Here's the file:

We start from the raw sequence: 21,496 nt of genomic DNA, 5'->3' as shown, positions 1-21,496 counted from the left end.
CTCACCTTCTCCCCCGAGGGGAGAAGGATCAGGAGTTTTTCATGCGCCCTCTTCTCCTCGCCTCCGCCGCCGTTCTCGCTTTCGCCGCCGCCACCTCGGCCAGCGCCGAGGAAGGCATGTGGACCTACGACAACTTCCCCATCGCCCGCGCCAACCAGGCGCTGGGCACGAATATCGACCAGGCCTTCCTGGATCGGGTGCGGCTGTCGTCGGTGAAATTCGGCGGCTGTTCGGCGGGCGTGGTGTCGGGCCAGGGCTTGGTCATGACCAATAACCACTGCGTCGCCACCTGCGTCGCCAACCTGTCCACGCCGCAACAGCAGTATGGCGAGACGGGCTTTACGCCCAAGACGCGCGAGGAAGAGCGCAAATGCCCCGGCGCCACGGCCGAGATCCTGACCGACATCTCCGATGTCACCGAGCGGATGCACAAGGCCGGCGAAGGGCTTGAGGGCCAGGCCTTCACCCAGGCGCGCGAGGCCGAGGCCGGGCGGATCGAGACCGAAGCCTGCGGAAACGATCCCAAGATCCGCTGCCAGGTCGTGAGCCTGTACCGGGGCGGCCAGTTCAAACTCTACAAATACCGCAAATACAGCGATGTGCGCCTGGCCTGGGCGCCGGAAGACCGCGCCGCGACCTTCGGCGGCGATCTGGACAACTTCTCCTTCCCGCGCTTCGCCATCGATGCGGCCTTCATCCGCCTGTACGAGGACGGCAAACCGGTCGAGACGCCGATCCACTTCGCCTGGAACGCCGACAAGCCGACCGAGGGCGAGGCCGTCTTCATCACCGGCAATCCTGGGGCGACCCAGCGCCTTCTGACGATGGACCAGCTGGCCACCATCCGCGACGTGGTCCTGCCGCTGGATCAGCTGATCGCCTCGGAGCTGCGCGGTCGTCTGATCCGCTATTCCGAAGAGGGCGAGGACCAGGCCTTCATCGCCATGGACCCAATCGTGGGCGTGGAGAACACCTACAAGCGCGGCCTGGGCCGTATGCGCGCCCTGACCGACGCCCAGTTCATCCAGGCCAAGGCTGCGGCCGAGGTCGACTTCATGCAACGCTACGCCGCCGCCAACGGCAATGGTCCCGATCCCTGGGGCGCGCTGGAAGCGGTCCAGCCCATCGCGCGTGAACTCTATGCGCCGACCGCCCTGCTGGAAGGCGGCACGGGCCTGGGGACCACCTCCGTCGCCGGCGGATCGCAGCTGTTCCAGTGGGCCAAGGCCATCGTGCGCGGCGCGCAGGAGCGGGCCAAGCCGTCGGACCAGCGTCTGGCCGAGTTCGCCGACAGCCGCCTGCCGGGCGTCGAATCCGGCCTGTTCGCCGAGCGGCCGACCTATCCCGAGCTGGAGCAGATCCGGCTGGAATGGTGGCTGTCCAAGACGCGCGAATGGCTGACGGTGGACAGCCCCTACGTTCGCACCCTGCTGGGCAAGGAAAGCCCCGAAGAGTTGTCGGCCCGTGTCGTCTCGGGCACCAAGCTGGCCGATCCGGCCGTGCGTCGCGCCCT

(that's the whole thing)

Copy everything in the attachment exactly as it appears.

We start from the raw sequence: 21,496 nt of genomic DNA, 5'->3' as shown, positions 1-21,496 counted from the left end.
CTCACCTTCTCCCCCGAGGGGAGAAGGATCAGGAGTTTTTCATGCGCCCTCTTCTCCTCGCCTCCGCCGCCGTTCTCGCTTTCGCCGCCGCCACCTCGGCCAGCGCCGAGGAAGGCATGTGGACCTACGACAACTTCCCCATCGCCCGCGCCAACCAGGCGCTGGGCACGAATATCGACCAGGCCTTCCTGGATCGGGTGCGGCTGTCGTCGGTGAAATTCGGCGGCTGTTCGGCGGGCGTGGTGTCGGGCCAGGGCTTGGTCATGACCAATAACCACTGCGTCGCCACCTGCGTCGCCAACCTGTCCACGCCGCAACAGCAGTATGGCGAGACGGGCTTTACGCCCAAGACGCGCGAGGAAGAGCGCAAATGCCCCGGCGCCACGGCCGAGATCCTGACCGACATCTCCGATGTCACCGAGCGGATGCACAAGGCCGGCGAAGGGCTTGAGGGCCAGGCCTTCACCCAGGCGCGCGAGGCCGAGGCCGGGCGGATCGAGACCGAAGCCTGCGGAAACGATCCCAAGATCCGCTGCCAGGTCGTGAGCCTGTACCGGGGCGGCCAGTTCAAACTCTACAAATACCGCAAATACAGCGATGTGCGCCTGGCCTGGGCGCCGGAAGACCGCGCCGCGACCTTCGGCGGCGATCTGGACAACTTCTCCTTCCCGCGCTTCGCCATCGATGCGGCCTTCATCCGCCTGTACGAGGACGGCAAACCGGTCGAGACGCCGATCCACTTCGCCTGGAACGCCGACAAGCCGACCGAGGGCGAGGCCGTCTTCATCACCGGCAATCCTGGGGCGACCCAGCGCCTTCTGACGATGGACCAGCTGGCCACCATCCGCGACGTGGTCCTGCCGCTGGATCAGCTGATCGCCTCGGAGCTGCGCGGTCGTCTGATCCGCTATTCCGAAGAGGGCGAGGACCAGGCCTTCATCGCCATGGACCCAATCGTGGGCGTGGAGAACACCTACAAGCGCGGCCTGGGCCGTATGCGCGCCCTGACCGACGCCCAGTTCATCCAGGCCAAGGCTGCGGCCGAGGTCGACTTCATGCAACGCTACGCCGCCGCCAACGGCAATGGTCCCGATCCCTGGGGCGCGCTGGAAGCGGTCCAGCCCATCGCGCGTGAACTCTATGCGCCGACCGCCCTGCTGGAAGGCGGCACGGGCCTGGGGACCACCTCCGTCGCCGGCGGATCGCAGCTGTTCCAGTGGGCCAAGGCCATCGTGCGCGGCGCGCAGGAGCGGGCCAAGCCGTCGGACCAGCGTCTGGCCGAGTTCGCCGACAGCCGCCTGCCGGGCGTCGAATCCGGCCTGTTCGCCGAGCGGCCGACCTATCCCGAGCTGGAGCAGATCCGGCTGGAATGGTGGCTGTCCAAGACGCGCGAATGGCTGACGGTGGACAGCCCCTACGTTCGCACCCTGCTGGGCAAGGAAAGCCCCGAAGAGTTGTCGGCCCGTGTCGTCTCGGGCACCAAGCTGGCCGATCCGGCCGTGCGTCGCGCCCT